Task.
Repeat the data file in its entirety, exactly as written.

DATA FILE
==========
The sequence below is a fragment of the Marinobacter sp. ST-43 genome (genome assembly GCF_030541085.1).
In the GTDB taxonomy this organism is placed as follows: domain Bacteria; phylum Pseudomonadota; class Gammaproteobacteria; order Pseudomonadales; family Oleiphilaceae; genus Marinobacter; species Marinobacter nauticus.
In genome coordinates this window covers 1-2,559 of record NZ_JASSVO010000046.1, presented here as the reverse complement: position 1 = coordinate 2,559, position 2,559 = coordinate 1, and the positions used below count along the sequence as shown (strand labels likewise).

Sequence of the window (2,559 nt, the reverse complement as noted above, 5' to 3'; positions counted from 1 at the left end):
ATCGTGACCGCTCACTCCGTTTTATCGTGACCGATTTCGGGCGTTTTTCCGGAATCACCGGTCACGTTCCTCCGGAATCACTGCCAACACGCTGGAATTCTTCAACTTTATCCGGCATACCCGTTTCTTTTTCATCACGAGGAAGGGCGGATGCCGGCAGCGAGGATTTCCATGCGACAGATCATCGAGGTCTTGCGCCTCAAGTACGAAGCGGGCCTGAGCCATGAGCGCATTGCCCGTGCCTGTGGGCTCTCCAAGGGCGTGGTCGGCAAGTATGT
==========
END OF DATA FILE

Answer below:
The sequence below is a fragment of the Marinobacter sp. ST-43 genome (genome assembly GCF_030541085.1).
In the GTDB taxonomy this organism is placed as follows: domain Bacteria; phylum Pseudomonadota; class Gammaproteobacteria; order Pseudomonadales; family Oleiphilaceae; genus Marinobacter; species Marinobacter nauticus.
In genome coordinates this window covers 1-2,559 of record NZ_JASSVO010000046.1, presented here as the reverse complement: position 1 = coordinate 2,559, position 2,559 = coordinate 1, and the positions used below count along the sequence as shown (strand labels likewise).

Sequence of the window (2,559 nt, the reverse complement as noted above, 5' to 3'; positions counted from 1 at the left end):
ATCGTGACCGCTCACTCCGTTTTATCGTGACCGATTTCGGGCGTTTTTCCGGAATCACCGGTCACGTTCCTCCGGAATCACTGCCAACACGCTGGAATTCTTCAACTTTATCCGGCATACCCGTTTCTTTTTCATCACGAGGAAGGGCGGATGCCGGCAGCGAGGATTTCCATGCGACAGATCATCGAGGTCTTGCGCCTCAAGTACGAAGCGGGCCTGAGCCATGAGCGCATTGCCCGTGCCTGTGGGCTCTCCAAGGGCGTGGTCGGCAAGTATGT